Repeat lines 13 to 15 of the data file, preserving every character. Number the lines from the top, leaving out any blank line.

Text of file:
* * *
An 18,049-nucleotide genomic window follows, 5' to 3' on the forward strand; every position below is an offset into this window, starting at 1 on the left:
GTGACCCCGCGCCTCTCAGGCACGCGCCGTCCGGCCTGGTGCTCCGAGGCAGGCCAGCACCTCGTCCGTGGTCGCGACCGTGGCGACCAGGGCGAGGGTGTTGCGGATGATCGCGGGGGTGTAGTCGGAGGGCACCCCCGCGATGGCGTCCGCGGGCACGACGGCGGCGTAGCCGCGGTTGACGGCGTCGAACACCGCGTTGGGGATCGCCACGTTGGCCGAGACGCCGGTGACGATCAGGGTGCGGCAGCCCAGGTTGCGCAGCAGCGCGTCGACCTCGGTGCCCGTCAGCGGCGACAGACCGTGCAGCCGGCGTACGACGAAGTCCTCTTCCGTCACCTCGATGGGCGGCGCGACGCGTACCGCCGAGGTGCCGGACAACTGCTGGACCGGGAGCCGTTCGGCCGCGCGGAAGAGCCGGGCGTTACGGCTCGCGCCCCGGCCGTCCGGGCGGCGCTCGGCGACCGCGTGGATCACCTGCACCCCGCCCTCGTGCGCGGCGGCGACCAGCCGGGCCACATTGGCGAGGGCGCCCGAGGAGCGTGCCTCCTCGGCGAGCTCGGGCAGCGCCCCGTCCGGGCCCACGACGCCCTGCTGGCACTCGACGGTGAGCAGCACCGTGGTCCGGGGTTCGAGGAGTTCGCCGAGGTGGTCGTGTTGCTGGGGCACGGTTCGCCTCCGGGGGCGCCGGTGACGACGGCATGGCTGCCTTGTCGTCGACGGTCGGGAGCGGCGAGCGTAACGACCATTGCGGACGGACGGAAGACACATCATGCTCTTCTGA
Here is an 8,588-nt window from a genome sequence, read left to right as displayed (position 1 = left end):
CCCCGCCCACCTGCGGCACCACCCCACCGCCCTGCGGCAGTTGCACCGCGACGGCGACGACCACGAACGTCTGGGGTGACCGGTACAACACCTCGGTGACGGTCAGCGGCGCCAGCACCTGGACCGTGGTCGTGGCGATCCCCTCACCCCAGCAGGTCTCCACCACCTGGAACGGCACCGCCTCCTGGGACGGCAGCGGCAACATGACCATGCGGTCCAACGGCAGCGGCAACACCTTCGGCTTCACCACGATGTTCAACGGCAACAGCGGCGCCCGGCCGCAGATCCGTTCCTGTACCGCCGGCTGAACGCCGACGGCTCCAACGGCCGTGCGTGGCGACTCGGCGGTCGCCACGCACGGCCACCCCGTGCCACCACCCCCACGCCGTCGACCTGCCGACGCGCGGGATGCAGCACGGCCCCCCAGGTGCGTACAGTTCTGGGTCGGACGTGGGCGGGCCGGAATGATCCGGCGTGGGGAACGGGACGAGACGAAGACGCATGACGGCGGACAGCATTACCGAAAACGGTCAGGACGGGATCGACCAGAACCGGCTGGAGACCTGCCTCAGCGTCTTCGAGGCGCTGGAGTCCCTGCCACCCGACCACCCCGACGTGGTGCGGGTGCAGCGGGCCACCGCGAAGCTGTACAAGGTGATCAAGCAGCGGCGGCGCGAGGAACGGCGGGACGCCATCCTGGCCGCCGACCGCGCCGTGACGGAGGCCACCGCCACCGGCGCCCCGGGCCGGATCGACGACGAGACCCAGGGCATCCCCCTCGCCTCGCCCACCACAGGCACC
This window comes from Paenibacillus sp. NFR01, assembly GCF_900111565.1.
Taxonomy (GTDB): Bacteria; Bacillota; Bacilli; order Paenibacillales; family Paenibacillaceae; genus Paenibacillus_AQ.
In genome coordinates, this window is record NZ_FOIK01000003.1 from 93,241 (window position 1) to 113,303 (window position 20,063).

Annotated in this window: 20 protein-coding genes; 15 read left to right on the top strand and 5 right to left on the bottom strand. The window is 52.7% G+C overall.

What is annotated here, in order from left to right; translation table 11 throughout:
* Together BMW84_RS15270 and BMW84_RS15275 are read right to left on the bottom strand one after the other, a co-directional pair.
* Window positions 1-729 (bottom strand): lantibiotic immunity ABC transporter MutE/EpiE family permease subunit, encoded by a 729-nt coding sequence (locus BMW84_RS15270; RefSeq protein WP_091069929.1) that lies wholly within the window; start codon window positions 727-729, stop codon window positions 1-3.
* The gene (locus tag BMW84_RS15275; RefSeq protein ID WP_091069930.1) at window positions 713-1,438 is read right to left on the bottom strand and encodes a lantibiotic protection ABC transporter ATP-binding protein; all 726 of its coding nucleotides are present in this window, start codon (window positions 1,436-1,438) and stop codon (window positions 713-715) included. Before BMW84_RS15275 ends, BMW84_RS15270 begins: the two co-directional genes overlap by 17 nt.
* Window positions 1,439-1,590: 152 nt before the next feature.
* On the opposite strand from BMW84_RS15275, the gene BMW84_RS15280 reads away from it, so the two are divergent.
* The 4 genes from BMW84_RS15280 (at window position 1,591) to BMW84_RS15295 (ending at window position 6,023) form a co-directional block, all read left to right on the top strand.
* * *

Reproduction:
* Window positions 1,439-1,590: 152 nt before the next feature.
* On the opposite strand from BMW84_RS15275, the gene BMW84_RS15280 reads away from it, so the two are divergent.
* The 4 genes from BMW84_RS15280 (at window position 1,591) to BMW84_RS15295 (ending at window position 6,023) form a co-directional block, all read left to right on the top strand.